Networking — Think Differently About Conference Attendance

By: Jhaymee Wilson-Tynan

Image for post
Image for post

The first time I met Kelly Hoey was in 2009 when I joined an organization called 85 Broads, now known as Ellevate Network (still a proud member!). I will never forget our conversation, and her words of wisdom have stuck with me since our initial encounter. She spoke about the importance of networking and how she successfully navigated her career because she connected people. For me, conference attendance is not only to invest in my personal education and career growth. It is as an opportunity to meaningfully stay connected in my industry (healthcare and strategy) while being generous and thoughtful about connecting with each other.

[Related: Exercise Your Networkin​g Muscles]

I recently came across an article that Kelly wrote for Forbes titled “How to Get the Most Out of Attending Conferences and Events”. It was serendipitous that this article popped up in my Twitter feed, as I will be spending time at the American Hospital Association’s SHSMD Connections and National Association for Health Services Executives Educational Conference. What I love about her article is that she continues the theme about connecting people as part of your ​networking approach. Here are a couple of my personal additions to expand upon this article and be more purposeful with your conferences this fall:

  • Use Twitter as a Conference Catalog: You love to Tweet. Now put those tweets to work! Live tweeting during a conference is a fresh, on-demand way to take notes and share your experience with your network. It serves double duty — allowing you to engage with social media while actively codifying your experience. Use the conference hashtag to quickly pull up your previous tweets to remind you of anecdotes, quotes, and sessions that elevated your experience.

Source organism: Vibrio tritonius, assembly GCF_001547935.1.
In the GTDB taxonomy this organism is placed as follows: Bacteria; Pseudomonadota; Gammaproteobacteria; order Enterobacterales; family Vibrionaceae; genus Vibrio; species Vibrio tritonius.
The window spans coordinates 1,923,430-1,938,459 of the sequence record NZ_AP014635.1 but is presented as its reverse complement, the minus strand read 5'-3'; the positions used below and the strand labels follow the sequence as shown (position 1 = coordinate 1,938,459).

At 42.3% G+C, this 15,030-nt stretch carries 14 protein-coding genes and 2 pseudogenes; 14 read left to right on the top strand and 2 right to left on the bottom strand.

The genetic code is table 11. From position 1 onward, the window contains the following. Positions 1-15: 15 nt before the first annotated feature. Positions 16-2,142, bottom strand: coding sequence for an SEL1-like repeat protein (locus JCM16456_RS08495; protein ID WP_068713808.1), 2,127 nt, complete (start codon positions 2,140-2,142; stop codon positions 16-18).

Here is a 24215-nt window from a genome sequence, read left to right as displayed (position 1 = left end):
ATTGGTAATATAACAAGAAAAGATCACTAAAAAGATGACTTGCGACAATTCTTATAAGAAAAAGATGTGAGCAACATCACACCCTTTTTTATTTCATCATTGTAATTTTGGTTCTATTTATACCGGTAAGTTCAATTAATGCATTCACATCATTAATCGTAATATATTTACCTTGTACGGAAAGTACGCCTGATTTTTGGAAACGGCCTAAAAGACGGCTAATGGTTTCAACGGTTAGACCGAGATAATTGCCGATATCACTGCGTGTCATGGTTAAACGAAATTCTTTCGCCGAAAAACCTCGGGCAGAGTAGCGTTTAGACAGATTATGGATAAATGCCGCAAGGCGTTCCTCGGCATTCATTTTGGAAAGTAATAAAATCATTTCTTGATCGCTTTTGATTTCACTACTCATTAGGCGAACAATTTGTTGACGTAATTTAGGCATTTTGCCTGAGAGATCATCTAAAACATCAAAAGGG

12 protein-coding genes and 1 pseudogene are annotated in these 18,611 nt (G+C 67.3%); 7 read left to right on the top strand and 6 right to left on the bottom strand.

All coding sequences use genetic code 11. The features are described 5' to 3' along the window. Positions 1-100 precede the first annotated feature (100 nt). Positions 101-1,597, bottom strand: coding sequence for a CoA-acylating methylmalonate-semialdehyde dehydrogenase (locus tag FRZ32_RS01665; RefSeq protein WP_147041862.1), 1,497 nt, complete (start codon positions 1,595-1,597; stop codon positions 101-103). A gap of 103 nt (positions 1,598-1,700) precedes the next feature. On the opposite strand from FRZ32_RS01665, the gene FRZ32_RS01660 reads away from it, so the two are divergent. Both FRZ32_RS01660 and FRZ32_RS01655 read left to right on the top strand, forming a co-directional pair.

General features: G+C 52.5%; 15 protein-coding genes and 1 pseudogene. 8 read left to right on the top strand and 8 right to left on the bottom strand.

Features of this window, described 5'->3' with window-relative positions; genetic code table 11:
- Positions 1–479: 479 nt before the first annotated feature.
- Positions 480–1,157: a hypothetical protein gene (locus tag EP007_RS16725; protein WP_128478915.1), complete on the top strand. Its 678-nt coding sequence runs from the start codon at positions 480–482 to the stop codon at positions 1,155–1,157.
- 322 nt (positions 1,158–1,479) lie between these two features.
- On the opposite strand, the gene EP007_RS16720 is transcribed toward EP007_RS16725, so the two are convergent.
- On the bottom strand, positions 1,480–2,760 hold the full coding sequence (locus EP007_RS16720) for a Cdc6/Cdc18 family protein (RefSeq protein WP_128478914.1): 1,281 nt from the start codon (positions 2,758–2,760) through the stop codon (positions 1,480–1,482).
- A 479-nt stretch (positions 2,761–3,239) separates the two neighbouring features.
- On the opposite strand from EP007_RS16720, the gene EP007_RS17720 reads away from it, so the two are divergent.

• Take a Business Card…and Follow Up: Too often, I’ve seen conference attendees ask for a business card from a speaker, thought leader, or panelist with no intention of ​following up. Don’t be afraid to keep the conversation going post conference by sending a thank you note or follow up email. This is a small thing you can do to up your game and expand your network on topics of interest to you.
  • Write a LinkedIn Post About Your Conference Experience: Sharing key takeaways that you learned from a recent conference you attended is a great way to connect with your LinkedIn network. Be sure to tag specific presenters in your post to highlight content that was particularly impactful to you.

If you are attending/attended SHSMD Connections 2018 or NAHSE’s Educational Conference this year, feel free to drop me a line on Twitter (@jhaymee).

I hope to see you there!

Jhaymee Wilson-Tynan is the the Director of Strategy Management and Growth, at Atrium Health — one of the largest non-profit healthcare systems in the United States.

Originally published at www.ellevatenetwork.com.

Written by

A community of professional women committed to helping each other succeed.

Get the Medium app

A button that says 'Download on the App Store', and if clicked it will lead you to the iOS App store
A button that says 'Get it on, Google Play', and if clicked it will lead you to the Google Play store